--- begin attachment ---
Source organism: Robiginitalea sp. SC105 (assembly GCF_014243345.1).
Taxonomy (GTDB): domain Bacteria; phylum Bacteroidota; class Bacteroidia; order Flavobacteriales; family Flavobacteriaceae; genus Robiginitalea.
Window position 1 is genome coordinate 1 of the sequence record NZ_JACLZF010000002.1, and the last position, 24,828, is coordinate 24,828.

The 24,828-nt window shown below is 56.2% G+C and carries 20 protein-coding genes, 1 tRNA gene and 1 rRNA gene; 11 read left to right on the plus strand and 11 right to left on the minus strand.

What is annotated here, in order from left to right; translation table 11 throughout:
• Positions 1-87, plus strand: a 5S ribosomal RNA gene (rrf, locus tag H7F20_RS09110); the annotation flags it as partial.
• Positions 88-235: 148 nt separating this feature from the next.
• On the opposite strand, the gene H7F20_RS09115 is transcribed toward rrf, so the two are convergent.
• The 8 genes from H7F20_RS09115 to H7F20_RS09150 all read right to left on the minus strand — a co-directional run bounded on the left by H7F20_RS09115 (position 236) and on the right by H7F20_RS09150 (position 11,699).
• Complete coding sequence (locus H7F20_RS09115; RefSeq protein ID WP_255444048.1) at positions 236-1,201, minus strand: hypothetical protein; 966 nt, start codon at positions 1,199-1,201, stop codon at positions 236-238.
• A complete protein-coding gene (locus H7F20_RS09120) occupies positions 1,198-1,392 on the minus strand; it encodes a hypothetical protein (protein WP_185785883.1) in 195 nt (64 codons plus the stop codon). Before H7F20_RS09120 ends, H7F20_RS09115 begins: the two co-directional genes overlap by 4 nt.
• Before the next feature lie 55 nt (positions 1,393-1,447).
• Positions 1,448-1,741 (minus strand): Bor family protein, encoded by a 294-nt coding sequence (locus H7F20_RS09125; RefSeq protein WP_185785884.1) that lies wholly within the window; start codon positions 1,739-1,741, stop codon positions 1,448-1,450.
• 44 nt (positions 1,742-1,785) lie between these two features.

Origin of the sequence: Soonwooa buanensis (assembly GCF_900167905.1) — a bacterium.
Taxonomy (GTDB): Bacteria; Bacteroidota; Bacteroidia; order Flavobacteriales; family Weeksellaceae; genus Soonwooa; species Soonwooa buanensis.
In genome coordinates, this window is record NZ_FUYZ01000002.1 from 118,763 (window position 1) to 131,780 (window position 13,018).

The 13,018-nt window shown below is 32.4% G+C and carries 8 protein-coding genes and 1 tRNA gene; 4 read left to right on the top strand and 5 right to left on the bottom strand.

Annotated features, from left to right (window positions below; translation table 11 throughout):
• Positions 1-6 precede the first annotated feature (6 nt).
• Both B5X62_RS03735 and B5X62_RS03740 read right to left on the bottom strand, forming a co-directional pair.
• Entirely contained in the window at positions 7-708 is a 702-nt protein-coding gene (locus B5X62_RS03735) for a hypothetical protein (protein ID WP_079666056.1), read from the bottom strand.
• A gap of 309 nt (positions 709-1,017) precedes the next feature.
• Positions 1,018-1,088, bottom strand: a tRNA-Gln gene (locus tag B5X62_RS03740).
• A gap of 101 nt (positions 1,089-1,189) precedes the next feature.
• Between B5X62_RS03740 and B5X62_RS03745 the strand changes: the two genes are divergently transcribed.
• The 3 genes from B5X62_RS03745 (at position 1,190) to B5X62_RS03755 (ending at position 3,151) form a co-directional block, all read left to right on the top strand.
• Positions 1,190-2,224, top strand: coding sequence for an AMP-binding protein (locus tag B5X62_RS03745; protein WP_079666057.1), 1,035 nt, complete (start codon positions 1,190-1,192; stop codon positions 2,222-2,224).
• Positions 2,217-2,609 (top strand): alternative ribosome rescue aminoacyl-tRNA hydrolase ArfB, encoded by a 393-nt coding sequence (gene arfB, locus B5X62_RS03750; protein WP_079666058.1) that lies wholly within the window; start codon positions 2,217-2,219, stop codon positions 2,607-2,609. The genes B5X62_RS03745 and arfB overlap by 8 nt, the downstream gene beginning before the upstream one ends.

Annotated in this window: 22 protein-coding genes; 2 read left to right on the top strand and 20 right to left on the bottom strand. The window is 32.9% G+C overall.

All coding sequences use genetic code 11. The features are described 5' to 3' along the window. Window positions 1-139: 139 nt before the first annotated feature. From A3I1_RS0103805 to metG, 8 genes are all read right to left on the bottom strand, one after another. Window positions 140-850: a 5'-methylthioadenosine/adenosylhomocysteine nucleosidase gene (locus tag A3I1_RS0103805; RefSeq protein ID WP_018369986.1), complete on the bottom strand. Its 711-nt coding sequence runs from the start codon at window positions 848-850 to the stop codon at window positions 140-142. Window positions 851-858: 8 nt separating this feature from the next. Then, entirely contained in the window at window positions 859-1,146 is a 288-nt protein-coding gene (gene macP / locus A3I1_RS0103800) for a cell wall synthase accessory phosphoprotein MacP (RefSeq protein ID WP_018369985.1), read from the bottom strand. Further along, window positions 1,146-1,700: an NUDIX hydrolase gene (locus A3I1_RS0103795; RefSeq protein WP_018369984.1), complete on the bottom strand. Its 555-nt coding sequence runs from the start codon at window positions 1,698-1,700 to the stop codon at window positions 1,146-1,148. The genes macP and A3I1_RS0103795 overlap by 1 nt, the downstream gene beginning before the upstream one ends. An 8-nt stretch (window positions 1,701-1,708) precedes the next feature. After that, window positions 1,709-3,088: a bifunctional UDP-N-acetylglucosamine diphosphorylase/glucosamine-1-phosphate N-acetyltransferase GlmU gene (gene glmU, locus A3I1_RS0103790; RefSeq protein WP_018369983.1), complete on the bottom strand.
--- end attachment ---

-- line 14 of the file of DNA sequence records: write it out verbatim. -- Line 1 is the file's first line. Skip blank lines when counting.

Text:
• 44 nt (positions 1,742-1,785) lie between these two features.